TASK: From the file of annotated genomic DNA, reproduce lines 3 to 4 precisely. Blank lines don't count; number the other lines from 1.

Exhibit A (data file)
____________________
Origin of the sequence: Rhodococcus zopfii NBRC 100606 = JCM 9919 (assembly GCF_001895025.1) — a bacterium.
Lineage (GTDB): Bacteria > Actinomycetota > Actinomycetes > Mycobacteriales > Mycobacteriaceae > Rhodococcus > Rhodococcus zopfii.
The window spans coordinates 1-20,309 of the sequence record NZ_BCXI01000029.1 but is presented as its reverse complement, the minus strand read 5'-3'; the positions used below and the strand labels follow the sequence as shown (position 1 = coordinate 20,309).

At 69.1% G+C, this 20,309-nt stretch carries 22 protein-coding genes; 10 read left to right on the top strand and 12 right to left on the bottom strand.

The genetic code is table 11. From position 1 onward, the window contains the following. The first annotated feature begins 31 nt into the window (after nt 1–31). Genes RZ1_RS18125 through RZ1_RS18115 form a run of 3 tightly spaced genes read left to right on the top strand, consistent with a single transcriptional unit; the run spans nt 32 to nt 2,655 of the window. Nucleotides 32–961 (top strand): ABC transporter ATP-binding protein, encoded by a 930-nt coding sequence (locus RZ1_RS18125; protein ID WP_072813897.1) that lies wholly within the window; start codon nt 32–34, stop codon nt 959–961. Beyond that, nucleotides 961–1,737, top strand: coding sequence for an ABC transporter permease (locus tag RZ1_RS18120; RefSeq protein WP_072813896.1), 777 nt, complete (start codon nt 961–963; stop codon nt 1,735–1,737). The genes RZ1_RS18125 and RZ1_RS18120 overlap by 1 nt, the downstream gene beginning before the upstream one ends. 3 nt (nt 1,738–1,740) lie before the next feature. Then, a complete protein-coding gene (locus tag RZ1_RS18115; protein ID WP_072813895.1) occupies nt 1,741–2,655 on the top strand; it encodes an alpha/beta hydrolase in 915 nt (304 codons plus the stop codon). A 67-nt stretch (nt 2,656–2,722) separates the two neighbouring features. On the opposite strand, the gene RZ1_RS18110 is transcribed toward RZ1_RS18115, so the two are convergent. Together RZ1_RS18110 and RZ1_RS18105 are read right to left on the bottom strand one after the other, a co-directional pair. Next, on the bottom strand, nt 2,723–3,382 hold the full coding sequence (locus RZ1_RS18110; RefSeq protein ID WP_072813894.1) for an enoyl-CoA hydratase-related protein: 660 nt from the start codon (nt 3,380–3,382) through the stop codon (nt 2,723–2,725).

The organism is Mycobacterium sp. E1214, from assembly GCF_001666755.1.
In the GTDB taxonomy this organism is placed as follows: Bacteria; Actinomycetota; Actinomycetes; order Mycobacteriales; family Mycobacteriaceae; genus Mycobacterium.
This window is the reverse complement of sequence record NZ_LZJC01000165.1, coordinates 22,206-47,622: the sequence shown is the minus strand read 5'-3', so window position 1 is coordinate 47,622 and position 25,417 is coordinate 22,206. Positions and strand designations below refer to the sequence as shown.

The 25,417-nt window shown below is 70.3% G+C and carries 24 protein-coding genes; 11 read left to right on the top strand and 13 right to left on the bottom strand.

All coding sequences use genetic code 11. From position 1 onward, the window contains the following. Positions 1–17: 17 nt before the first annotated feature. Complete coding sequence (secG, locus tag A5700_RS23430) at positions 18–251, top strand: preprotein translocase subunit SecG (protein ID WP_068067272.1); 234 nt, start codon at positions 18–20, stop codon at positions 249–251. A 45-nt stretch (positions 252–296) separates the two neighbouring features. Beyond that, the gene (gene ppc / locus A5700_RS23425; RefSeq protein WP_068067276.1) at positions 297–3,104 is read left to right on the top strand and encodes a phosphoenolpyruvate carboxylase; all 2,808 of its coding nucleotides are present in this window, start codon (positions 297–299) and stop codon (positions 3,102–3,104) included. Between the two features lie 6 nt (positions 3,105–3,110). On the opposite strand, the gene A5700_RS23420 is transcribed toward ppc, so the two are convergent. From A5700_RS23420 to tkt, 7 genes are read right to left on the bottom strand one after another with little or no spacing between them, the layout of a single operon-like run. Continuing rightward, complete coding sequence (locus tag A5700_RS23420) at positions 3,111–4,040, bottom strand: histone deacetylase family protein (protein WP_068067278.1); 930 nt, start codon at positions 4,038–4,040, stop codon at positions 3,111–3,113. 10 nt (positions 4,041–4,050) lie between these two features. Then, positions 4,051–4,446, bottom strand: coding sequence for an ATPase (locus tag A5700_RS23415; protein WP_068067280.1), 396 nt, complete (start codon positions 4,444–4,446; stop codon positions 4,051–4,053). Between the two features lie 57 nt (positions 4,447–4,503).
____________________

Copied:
The window spans coordinates 1-20,309 of the sequence record NZ_BCXI01000029.1 but is presented as its reverse complement, the minus strand read 5'-3'; the positions used below and the strand labels follow the sequence as shown (position 1 = coordinate 20,309).

At 69.1% G+C, this 20,309-nt stretch carries 22 protein-coding genes; 10 read left to right on the top strand and 12 right to left on the bottom strand.